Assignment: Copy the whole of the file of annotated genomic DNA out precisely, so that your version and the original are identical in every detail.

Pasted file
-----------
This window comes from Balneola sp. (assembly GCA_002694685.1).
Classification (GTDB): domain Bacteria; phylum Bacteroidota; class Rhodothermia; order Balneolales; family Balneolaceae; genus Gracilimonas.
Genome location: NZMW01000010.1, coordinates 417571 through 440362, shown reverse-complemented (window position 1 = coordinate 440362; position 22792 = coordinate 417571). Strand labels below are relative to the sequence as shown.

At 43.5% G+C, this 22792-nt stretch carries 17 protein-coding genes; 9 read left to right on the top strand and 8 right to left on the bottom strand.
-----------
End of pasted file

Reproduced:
This window comes from Balneola sp. (assembly GCA_002694685.1).
Classification (GTDB): domain Bacteria; phylum Bacteroidota; class Rhodothermia; order Balneolales; family Balneolaceae; genus Gracilimonas.
Genome location: NZMW01000010.1, coordinates 417571 through 440362, shown reverse-complemented (window position 1 = coordinate 440362; position 22792 = coordinate 417571). Strand labels below are relative to the sequence as shown.

At 43.5% G+C, this 22792-nt stretch carries 17 protein-coding genes; 9 read left to right on the top strand and 8 right to left on the bottom strand.